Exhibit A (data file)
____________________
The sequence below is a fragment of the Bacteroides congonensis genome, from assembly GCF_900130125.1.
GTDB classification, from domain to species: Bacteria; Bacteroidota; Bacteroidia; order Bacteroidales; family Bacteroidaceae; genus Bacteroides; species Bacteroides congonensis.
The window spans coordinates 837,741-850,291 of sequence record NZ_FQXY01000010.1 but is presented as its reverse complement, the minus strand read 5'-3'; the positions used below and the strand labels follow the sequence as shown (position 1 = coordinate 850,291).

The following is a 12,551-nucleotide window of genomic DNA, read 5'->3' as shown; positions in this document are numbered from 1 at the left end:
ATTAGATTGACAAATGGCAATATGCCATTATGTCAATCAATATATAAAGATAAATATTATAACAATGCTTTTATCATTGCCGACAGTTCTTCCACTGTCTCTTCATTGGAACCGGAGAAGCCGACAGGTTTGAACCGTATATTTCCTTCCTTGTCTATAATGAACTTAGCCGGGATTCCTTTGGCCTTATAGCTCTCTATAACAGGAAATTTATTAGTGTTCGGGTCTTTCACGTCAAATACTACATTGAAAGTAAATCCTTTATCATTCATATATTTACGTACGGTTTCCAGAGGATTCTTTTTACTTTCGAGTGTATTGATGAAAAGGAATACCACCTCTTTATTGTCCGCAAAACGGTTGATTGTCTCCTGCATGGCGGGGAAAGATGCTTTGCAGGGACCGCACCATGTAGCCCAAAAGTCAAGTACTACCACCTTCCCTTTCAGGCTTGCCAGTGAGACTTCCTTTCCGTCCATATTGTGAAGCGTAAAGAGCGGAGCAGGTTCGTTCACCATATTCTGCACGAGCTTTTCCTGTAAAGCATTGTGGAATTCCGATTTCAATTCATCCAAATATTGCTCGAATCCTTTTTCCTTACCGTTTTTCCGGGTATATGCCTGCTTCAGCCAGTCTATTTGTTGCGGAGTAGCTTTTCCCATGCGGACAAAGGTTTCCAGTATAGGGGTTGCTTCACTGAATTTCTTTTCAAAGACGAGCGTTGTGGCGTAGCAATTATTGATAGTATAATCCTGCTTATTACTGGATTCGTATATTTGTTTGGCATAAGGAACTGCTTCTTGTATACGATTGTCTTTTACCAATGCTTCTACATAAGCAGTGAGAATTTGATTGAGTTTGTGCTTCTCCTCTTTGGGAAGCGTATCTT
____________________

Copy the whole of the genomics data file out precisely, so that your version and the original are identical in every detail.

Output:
The sequence below is a fragment of the Bacteroides congonensis genome, from assembly GCF_900130125.1.
GTDB classification, from domain to species: Bacteria; Bacteroidota; Bacteroidia; order Bacteroidales; family Bacteroidaceae; genus Bacteroides; species Bacteroides congonensis.
The window spans coordinates 837,741-850,291 of sequence record NZ_FQXY01000010.1 but is presented as its reverse complement, the minus strand read 5'-3'; the positions used below and the strand labels follow the sequence as shown (position 1 = coordinate 850,291).

The following is a 12,551-nucleotide window of genomic DNA, read 5'->3' as shown; positions in this document are numbered from 1 at the left end:
ATTAGATTGACAAATGGCAATATGCCATTATGTCAATCAATATATAAAGATAAATATTATAACAATGCTTTTATCATTGCCGACAGTTCTTCCACTGTCTCTTCATTGGAACCGGAGAAGCCGACAGGTTTGAACCGTATATTTCCTTCCTTGTCTATAATGAACTTAGCCGGGATTCCTTTGGCCTTATAGCTCTCTATAACAGGAAATTTATTAGTGTTCGGGTCTTTCACGTCAAATACTACATTGAAAGTAAATCCTTTATCATTCATATATTTACGTACGGTTTCCAGAGGATTCTTTTTACTTTCGAGTGTATTGATGAAAAGGAATACCACCTCTTTATTGTCCGCAAAACGGTTGATTGTCTCCTGCATGGCGGGGAAAGATGCTTTGCAGGGACCGCACCATGTAGCCCAAAAGTCAAGTACTACCACCTTCCCTTTCAGGCTTGCCAGTGAGACTTCCTTTCCGTCCATATTGTGAAGCGTAAAGAGCGGAGCAGGTTCGTTCACCATATTCTGCACGAGCTTTTCCTGTAAAGCATTGTGGAATTCCGATTTCAATTCATCCAAATATTGCTCGAATCCTTTTTCCTTACCGTTTTTCCGGGTATATGCCTGCTTCAGCCAGTCTATTTGTTGCGGAGTAGCTTTTCCCATGCGGACAAAGGTTTCCAGTATAGGGGTTGCTTCACTGAATTTCTTTTCAAAGACGAGCGTTGTGGCGTAGCAATTATTGATAGTATAATCCTGCTTATTACTGGATTCGTATATTTGTTTGGCATAAGGAACTGCTTCTTGTATACGATTGTCTTTTACCAATGCTTCTACATAAGCAGTGAGAATTTGATTGAGTTTGTGCTTCTCCTCTTTGGGAAGCGTATCTT